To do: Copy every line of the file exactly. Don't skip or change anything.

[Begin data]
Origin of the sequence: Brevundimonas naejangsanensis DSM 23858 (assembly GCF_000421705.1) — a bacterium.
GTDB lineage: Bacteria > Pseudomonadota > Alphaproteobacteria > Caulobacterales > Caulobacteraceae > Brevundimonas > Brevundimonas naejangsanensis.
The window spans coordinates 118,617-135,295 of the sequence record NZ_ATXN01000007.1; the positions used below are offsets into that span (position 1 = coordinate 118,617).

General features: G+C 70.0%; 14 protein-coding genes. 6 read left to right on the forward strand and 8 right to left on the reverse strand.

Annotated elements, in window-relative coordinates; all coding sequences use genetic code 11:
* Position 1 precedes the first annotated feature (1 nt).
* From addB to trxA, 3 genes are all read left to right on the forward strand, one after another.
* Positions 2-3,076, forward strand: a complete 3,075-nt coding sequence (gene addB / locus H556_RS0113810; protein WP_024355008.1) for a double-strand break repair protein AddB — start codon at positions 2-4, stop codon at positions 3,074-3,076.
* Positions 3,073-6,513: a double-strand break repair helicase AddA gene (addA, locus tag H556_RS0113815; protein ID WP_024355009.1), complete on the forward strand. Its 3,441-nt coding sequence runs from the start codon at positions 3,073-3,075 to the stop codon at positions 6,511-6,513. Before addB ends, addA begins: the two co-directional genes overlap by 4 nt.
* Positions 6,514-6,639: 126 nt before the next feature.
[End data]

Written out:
Origin of the sequence: Brevundimonas naejangsanensis DSM 23858 (assembly GCF_000421705.1) — a bacterium.
GTDB lineage: Bacteria > Pseudomonadota > Alphaproteobacteria > Caulobacterales > Caulobacteraceae > Brevundimonas > Brevundimonas naejangsanensis.
The window spans coordinates 118,617-135,295 of the sequence record NZ_ATXN01000007.1; the positions used below are offsets into that span (position 1 = coordinate 118,617).

General features: G+C 70.0%; 14 protein-coding genes. 6 read left to right on the forward strand and 8 right to left on the reverse strand.

Annotated elements, in window-relative coordinates; all coding sequences use genetic code 11:
* Position 1 precedes the first annotated feature (1 nt).
* From addB to trxA, 3 genes are all read left to right on the forward strand, one after another.
* Positions 2-3,076, forward strand: a complete 3,075-nt coding sequence (gene addB / locus H556_RS0113810; protein WP_024355008.1) for a double-strand break repair protein AddB — start codon at positions 2-4, stop codon at positions 3,074-3,076.
* Positions 3,073-6,513: a double-strand break repair helicase AddA gene (addA, locus tag H556_RS0113815; protein ID WP_024355009.1), complete on the forward strand. Its 3,441-nt coding sequence runs from the start codon at positions 3,073-3,075 to the stop codon at positions 6,511-6,513. Before addB ends, addA begins: the two co-directional genes overlap by 4 nt.
* Positions 6,514-6,639: 126 nt before the next feature.